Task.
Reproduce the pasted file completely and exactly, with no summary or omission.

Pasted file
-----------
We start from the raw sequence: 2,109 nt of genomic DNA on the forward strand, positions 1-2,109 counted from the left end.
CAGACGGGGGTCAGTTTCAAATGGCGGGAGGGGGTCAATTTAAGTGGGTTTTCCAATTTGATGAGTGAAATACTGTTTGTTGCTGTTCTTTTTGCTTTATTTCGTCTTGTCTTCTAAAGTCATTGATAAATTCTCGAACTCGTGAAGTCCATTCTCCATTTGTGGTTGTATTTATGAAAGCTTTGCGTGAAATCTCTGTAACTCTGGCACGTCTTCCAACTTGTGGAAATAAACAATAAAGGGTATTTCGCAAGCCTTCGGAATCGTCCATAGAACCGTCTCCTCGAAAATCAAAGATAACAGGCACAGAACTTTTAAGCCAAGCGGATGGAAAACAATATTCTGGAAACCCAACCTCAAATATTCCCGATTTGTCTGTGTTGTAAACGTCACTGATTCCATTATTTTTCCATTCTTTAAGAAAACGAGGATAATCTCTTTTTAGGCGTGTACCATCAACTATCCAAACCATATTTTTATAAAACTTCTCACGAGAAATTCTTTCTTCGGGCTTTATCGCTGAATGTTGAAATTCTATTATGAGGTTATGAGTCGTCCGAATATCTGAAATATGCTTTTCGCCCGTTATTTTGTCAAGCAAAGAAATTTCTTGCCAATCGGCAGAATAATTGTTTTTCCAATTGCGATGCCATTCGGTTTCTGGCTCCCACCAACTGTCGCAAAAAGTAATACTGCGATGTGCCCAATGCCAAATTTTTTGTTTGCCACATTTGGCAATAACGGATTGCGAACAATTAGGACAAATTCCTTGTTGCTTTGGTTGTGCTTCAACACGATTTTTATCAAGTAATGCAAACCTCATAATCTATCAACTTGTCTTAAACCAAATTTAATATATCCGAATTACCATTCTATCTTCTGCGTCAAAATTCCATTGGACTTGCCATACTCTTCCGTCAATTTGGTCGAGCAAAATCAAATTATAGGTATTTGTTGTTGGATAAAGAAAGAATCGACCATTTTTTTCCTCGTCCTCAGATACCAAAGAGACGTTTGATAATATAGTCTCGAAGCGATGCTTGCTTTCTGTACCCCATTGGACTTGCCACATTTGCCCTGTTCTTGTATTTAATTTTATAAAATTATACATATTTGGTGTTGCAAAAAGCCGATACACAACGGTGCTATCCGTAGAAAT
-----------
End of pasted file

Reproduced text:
We start from the raw sequence: 2,109 nt of genomic DNA on the forward strand, positions 1-2,109 counted from the left end.
CAGACGGGGGTCAGTTTCAAATGGCGGGAGGGGGTCAATTTAAGTGGGTTTTCCAATTTGATGAGTGAAATACTGTTTGTTGCTGTTCTTTTTGCTTTATTTCGTCTTGTCTTCTAAAGTCATTGATAAATTCTCGAACTCGTGAAGTCCATTCTCCATTTGTGGTTGTATTTATGAAAGCTTTGCGTGAAATCTCTGTAACTCTGGCACGTCTTCCAACTTGTGGAAATAAACAATAAAGGGTATTTCGCAAGCCTTCGGAATCGTCCATAGAACCGTCTCCTCGAAAATCAAAGATAACAGGCACAGAACTTTTAAGCCAAGCGGATGGAAAACAATATTCTGGAAACCCAACCTCAAATATTCCCGATTTGTCTGTGTTGTAAACGTCACTGATTCCATTATTTTTCCATTCTTTAAGAAAACGAGGATAATCTCTTTTTAGGCGTGTACCATCAACTATCCAAACCATATTTTTATAAAACTTCTCACGAGAAATTCTTTCTTCGGGCTTTATCGCTGAATGTTGAAATTCTATTATGAGGTTATGAGTCGTCCGAATATCTGAAATATGCTTTTCGCCCGTTATTTTGTCAAGCAAAGAAATTTCTTGCCAATCGGCAGAATAATTGTTTTTCCAATTGCGATGCCATTCGGTTTCTGGCTCCCACCAACTGTCGCAAAAAGTAATACTGCGATGTGCCCAATGCCAAATTTTTTGTTTGCCACATTTGGCAATAACGGATTGCGAACAATTAGGACAAATTCCTTGTTGCTTTGGTTGTGCTTCAACACGATTTTTATCAAGTAATGCAAACCTCATAATCTATCAACTTGTCTTAAACCAAATTTAATATATCCGAATTACCATTCTATCTTCTGCGTCAAAATTCCATTGGACTTGCCATACTCTTCCGTCAATTTGGTCGAGCAAAATCAAATTATAGGTATTTGTTGTTGGATAAAGAAAGAATCGACCATTTTTTTCCTCGTCCTCAGATACCAAAGAGACGTTTGATAATATAGTCTCGAAGCGATGCTTGCTTTCTGTACCCCATTGGACTTGCCACATTTGCCCTGTTCTTGTATTTAATTTTATAAAATTATACATATTTGGTGTTGCAAAAAGCCGATACACAACGGTGCTATCCGTAGAAAT